He swears to save her, swears it right then and there with all the certainty of the child he still is. She startles, confused when he clutches her hands before his like he's helping her to her feet and promises that he will make this right. In the juvenile heat of the moment, he kisses her cheek, chaste as a knight to his princess, but on pulling away, fear flashes in her eyes.
He has never seen her afraid, before.
Harris stalks out of the shade of the tree as the clouds roll in, turning the idyllic patches of sunlight into something more like the proper depths of a vast and untouched forest. The grove here is less familiar already, colder without the sun.
The spirits do not speak, roiling forth like thick roots reaching up from the ground, twining into the air like sacrificial smoke. He turns to face them, sees their twisting hands curling around the lost princess Tamaura's freckled shoulders and tangling in her hair. Their gilded masks leer at him, expressions unchanging as they silently claim their own.
She tries to defuse it, but he can't leave her, not like this. He pulls the cards from his pocket, even as she begs him to give up, and he calls out the incantation he'd practiced. The spirits warp and twist together like spun twine in an eruption of glorious blue light, dusk vanquished by the pale dawn, but the fruits of his labors taste sweet on his tongue for only a moment before he learns what Tamaura looks like angry.
He runs home with a hollow pit of guilt in his stomach he can't explain. It's night by the time he finds the road.
He stays indoors the rest of the summer, studying. His apprenticeship in Kirkhall begins in the fall.
The months pass by in a blur. Candles burn down to nubs again and again, calendar months tear away layer by layer only to be replaced, and there is always more busywork -- more seals, more patterns, more facts to learn and forms to memorize. The old orphic families are a footnote in his learning. History is for those who study it. He studies them anyway.
Harris draws lanterns in the margins of his notes, with dense patterns like lace, and is told off for not paying attention.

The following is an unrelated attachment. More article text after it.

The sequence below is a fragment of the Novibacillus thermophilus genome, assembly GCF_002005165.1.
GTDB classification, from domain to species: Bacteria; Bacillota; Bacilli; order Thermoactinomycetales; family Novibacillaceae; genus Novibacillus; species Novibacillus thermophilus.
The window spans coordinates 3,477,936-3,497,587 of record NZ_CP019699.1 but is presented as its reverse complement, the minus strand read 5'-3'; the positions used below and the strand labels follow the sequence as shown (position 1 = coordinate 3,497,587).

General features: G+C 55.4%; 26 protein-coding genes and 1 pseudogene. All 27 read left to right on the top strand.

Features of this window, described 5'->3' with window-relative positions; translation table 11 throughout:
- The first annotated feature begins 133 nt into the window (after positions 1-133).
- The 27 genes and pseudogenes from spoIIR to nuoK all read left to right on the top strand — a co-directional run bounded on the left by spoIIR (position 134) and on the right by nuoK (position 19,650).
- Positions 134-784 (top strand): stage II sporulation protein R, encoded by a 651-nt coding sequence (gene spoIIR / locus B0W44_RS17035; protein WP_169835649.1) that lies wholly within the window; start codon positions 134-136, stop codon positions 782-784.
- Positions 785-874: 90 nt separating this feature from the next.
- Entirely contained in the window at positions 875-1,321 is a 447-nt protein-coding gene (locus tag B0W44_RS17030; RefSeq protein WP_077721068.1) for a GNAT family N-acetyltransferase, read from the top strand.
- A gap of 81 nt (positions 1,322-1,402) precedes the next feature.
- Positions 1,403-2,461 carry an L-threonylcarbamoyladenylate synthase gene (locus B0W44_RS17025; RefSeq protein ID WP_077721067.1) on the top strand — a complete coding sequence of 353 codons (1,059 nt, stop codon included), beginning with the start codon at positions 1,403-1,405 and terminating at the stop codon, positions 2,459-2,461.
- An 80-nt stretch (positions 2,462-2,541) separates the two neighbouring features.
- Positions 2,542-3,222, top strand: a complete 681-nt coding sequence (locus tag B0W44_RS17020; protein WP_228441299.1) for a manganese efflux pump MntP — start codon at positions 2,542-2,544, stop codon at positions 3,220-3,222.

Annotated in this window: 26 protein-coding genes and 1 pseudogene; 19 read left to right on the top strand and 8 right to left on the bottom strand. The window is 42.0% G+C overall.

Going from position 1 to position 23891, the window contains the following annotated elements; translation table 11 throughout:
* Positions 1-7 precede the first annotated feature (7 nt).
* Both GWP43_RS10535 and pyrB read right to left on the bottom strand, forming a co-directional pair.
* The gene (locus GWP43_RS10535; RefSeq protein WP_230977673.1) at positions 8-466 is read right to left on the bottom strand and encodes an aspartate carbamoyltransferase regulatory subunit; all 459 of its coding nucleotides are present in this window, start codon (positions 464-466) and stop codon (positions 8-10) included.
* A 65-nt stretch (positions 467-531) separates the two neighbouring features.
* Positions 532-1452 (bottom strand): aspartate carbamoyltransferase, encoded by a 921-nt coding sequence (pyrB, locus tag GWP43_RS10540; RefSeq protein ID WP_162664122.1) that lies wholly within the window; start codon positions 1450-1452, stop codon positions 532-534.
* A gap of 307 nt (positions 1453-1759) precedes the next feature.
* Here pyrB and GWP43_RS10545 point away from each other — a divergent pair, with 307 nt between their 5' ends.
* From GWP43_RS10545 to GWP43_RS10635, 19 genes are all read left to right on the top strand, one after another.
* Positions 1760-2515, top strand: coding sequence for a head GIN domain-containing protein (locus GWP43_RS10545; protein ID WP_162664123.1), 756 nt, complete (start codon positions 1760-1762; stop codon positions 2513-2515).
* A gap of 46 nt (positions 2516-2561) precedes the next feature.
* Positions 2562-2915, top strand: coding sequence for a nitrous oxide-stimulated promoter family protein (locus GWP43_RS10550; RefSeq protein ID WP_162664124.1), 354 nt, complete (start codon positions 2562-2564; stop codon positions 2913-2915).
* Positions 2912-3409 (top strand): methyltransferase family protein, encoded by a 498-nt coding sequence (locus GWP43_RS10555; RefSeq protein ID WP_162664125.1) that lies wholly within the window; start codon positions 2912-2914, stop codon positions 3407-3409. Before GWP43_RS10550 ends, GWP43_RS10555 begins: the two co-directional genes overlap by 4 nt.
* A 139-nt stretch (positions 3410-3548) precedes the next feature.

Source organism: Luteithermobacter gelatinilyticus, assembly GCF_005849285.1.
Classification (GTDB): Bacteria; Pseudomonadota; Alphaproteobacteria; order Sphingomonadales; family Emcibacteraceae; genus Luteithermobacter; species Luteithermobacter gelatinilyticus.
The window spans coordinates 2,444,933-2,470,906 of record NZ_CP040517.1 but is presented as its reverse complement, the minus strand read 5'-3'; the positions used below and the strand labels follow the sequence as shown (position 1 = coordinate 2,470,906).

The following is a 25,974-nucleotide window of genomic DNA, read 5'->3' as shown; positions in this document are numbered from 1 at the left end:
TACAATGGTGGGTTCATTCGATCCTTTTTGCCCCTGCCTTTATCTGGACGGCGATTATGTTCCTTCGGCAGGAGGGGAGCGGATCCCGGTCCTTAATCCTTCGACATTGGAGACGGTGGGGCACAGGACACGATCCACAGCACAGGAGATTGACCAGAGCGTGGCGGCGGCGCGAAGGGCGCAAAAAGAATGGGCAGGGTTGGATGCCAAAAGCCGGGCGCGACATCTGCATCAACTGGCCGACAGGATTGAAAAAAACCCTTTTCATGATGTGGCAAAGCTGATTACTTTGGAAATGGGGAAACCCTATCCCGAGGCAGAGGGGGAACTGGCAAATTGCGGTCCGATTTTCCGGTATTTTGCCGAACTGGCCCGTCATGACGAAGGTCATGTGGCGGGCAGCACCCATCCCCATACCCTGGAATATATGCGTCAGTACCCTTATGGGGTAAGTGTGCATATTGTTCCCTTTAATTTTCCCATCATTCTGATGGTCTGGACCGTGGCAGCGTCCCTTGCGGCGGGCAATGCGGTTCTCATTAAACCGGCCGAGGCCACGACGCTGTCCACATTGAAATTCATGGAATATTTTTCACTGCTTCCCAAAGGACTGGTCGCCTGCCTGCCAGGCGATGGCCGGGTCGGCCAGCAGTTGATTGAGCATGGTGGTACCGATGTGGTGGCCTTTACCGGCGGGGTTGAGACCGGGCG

He writes his thesis about her. What else could he have chosen? He's been researching for years. An expert, practically. (He has more firsthand knowledge than all of those professors combined, but he keeps his mouth shut like he's learned to, and cites his secondhand sources.)
He can't tell anyone his plans yet. His mind drifts back to laughing boys and mothers and a string of dried daisies in his pocket. The flowers were pressed in a notebook somewhere, crushed and crooked from inexpert hands, but he can't remember where it is anymore. In his first year of studies, he must have misplaced it.
The spells he needs are costly, though. He'll have to learn how to make some of them himself. His student job only pays for so much.
It takes longer and longer every year. He tries, he struggles, overthinks, revises his schedules and rewrites his lists. The dates are adjusted again and again. That's the nature of projects: they never go to plan.
(He doesn't plan on a boyfriend, either, but that's life. The guilty pit turns in his stomach again at first, too reminded of that day, but he never promised her that, and the spirits have left her an eternal child. The flutter in his heart at the sight of those sharp silver eyes is a world away from those childish moments in the forest, and he can discard the thought with ease, hopeless romantic or not.)
Ewan trusts him, grows used to his rambling, humors him when he talks about the girl in the woods he met as a child, even if deep down Harris suspects he doesn't really believe him. It doesn't sting much anymore. He's gotten used to it.
The plans grow fuller-formed, more real with each passing month. The days stretch longer and longer; he opens the windows to let the summer sunlight illuminate his notes instead of candles in the evenings. The first autumn breeze nips at his thin sleeves walking home after he gets his hands on the last spell he needs, and the whole world seems to slide back into focus when he hadn't even realized it had changed.
He plans the expedition to the woods for the coming week. He's ready.
Harris is twenty-three, standing alone in the dark, half-soaked by the first rain of September, when he realizes he has made a grave mistake.